Jury selection begins in US trial of Nikola founder Trevor Milton

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NEW YORK, Sept 12 (Reuters) – The U.S. fraud trial of Trevor Milton, founder and former chief executive of Nikola Corp (NKLA.O) who prosecutors accuse of lying to investors about the electric truck maker and hydrogen, began Monday in New York with jury selection.

Prosecutors said Milton sought to mislead investors about the company’s technology beginning in November 2019. He left the company in September 2020 after a report by short seller Hindenburg Research called the company of “fraud”.

Milton, 40, pleaded not guilty to two counts of securities fraud and two counts of wire fraud in federal court in Manhattan. His lawyers said they would argue that Milton had no intention of defrauding investors and that other senior Nikola executives, including his general counsel, endorsed Milton’s statements.

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On Monday, U.S. District Judge Edgardo Ramos told an initial group of about 80 potential jurors they should be prepared to sit for five weeks if selected. The panel will include 12 jurors and four alternates, Ramos said.

Milton was indicted last year. Prosecutors said he made false claims about Nikola’s progress in developing its technology as the company joined the growing number of tech and electric vehicle companies going public through acquisition vehicles special purpose, or SPAC.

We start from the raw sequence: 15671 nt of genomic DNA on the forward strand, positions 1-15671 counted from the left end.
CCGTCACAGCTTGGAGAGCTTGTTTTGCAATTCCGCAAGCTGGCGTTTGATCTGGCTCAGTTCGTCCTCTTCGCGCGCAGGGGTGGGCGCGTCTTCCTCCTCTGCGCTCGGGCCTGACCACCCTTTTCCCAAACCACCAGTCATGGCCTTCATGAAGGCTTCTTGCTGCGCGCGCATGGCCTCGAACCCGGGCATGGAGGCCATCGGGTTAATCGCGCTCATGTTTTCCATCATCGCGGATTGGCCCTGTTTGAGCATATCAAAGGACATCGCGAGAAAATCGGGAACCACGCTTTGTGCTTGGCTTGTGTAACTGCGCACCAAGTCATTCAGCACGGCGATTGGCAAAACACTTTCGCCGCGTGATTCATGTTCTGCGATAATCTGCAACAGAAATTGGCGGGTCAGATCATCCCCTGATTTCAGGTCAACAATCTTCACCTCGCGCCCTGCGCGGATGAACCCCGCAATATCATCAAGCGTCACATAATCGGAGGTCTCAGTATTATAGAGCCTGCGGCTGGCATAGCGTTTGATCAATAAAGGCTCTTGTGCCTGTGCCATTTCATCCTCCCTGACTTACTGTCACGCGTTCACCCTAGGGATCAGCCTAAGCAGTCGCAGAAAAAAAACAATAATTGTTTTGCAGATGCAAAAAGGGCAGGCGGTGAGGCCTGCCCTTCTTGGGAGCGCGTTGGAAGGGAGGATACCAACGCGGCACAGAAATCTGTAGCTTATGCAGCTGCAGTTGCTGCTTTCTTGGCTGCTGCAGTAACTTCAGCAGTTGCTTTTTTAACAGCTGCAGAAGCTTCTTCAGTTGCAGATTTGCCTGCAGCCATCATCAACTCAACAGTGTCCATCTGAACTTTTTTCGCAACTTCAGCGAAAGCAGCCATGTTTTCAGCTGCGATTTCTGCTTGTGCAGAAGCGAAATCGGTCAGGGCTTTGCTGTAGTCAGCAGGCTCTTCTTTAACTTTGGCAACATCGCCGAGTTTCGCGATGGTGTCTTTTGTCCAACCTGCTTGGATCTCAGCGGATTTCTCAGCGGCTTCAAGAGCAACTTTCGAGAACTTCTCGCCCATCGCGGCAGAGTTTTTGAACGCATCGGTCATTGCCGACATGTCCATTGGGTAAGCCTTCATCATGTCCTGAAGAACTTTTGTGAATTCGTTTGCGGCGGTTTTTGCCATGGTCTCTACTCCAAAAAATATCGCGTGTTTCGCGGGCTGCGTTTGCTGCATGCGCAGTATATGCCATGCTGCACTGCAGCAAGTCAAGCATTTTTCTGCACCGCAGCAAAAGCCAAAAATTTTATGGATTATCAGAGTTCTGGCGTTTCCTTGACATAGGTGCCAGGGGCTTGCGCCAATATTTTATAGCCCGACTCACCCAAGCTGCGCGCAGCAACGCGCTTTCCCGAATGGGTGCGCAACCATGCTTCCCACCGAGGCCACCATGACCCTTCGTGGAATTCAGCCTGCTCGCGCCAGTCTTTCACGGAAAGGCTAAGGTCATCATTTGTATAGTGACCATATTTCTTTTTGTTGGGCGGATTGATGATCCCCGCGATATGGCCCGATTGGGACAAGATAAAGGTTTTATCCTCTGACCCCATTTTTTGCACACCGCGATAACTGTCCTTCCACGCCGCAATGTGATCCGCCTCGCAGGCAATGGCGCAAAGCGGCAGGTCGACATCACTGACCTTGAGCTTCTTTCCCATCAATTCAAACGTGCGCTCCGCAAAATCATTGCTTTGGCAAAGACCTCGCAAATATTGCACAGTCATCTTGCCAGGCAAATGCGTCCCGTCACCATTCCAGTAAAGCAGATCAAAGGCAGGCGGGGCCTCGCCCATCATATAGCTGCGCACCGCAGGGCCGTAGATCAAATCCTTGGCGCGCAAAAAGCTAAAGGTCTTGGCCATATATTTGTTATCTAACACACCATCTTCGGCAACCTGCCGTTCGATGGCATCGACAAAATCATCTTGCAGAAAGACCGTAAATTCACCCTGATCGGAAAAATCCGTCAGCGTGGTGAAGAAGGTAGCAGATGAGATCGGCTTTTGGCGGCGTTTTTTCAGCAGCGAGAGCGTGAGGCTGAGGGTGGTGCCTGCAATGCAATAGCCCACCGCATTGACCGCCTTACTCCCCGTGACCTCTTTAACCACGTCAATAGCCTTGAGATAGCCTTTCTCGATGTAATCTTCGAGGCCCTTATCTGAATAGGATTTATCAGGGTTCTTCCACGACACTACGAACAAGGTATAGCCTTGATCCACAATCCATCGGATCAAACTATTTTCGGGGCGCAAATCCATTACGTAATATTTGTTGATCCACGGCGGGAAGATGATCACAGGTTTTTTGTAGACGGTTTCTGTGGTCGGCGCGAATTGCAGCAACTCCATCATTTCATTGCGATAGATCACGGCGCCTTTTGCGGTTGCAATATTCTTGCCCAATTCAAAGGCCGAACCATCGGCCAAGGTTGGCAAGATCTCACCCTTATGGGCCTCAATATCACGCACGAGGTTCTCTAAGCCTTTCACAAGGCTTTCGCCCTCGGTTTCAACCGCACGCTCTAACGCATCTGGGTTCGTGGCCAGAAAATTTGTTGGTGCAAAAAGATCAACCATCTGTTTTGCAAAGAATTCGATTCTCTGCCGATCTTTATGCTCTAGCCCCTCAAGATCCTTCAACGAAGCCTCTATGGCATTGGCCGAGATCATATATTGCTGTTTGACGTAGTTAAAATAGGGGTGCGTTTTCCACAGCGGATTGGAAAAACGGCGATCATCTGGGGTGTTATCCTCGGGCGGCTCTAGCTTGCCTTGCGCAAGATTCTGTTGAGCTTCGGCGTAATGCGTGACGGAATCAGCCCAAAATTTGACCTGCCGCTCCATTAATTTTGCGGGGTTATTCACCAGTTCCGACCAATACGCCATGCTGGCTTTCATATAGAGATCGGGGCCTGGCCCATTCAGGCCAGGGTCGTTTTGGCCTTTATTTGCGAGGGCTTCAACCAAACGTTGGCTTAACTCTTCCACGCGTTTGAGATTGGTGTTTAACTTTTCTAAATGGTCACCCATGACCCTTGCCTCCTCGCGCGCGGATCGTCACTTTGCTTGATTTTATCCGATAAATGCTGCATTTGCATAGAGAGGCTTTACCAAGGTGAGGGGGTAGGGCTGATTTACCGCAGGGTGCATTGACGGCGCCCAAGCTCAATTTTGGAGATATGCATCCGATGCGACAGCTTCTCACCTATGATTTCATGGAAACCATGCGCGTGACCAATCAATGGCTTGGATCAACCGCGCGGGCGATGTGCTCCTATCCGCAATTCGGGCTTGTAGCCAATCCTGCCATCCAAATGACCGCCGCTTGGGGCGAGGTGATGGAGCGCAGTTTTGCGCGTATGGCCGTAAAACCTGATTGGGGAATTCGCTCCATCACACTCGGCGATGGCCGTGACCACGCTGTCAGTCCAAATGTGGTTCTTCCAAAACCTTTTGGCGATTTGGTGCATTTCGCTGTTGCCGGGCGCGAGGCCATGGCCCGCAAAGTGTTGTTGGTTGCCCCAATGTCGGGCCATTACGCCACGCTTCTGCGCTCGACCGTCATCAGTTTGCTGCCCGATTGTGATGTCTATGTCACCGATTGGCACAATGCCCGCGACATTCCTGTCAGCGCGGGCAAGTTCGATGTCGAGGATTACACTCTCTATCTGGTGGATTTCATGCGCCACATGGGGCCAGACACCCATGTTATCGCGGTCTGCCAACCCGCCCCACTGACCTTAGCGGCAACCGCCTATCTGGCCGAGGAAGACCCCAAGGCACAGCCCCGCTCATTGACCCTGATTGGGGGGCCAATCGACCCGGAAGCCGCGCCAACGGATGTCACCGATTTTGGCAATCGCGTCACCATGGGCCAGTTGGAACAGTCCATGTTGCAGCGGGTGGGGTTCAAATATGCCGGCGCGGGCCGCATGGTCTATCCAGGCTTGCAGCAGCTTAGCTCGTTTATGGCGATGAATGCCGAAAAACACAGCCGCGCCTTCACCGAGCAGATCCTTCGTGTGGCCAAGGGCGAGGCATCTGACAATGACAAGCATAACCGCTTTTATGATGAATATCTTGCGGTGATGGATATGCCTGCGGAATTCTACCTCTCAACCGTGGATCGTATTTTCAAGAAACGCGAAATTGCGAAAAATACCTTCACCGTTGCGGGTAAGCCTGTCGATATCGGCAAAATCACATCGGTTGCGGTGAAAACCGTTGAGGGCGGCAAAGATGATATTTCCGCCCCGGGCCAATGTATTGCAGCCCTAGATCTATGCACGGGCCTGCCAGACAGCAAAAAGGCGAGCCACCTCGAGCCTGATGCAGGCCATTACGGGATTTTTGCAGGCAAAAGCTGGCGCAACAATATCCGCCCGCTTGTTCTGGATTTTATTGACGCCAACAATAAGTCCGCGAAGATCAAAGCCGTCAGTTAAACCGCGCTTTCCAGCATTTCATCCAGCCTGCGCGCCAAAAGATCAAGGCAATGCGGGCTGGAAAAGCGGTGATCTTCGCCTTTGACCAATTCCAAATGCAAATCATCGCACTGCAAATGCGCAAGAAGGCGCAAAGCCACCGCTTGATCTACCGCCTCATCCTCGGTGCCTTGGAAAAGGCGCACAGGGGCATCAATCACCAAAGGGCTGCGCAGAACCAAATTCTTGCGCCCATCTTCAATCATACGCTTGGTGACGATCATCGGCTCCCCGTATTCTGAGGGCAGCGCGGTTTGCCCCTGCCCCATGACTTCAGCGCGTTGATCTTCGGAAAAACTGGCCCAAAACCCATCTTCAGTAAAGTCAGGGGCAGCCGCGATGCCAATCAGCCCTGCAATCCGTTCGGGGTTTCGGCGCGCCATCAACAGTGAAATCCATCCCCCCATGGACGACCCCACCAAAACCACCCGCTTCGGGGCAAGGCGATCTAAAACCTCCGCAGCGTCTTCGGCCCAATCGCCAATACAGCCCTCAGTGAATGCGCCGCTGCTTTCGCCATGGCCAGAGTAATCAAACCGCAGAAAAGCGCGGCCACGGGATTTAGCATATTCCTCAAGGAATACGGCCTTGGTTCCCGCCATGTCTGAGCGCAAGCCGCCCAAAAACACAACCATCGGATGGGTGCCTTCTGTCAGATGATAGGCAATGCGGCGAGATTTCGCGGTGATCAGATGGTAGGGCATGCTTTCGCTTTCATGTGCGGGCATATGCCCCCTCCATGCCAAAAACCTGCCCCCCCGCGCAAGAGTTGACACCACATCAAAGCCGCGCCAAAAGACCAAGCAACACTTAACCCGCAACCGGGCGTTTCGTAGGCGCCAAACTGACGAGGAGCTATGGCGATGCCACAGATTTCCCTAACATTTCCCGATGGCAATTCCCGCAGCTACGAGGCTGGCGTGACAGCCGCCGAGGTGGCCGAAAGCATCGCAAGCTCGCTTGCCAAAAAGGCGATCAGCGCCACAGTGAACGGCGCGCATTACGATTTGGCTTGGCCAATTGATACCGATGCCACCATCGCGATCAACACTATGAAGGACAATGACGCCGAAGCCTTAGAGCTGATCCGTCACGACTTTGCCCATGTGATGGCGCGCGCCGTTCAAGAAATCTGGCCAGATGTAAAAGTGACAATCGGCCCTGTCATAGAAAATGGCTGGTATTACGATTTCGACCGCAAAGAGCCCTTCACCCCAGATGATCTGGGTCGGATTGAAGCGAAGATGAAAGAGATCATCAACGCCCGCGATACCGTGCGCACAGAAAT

Prosecutors said Milton’s inappropriate statements included that Nikola built an electric, hydrogen-powered “Badger” pickup truck from scratch, developed batteries in-house that he knew he was buying elsewhere, and had quickly managed to create a “Nikola”. A” tractor-trailer he knew was not working.

Milton’s statements on social media and in podcasts targeted retail investors who piled into the stock market during lockdowns related to the COVID-19 pandemic, they said. Milton is also accused of defrauding the seller of a Utah ranch, who said in a civil lawsuit that he accepted stock options from Nikola as part of the purchase price on the basis of the former CEO’s claims about the company.

Nikola has spent more than $20 million on Milton’s legal defense so far, according to his public filings.

The company went public in June 2020 through a reverse merger with VectoIQ Acquisition Corp. Nikola’s market value topped $33 billion that month, but has since fallen below $3 billion.

Nikola agreed in December to pay $125 million to settle U.S. Securities and Exchange Commission allegations that the company defrauded investors by misleading them about its products, technical advances and business prospects.

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Reporting by Jody Godoy; Additional reporting by Luc Cohen; Editing by Will Dunham and Grant McCool

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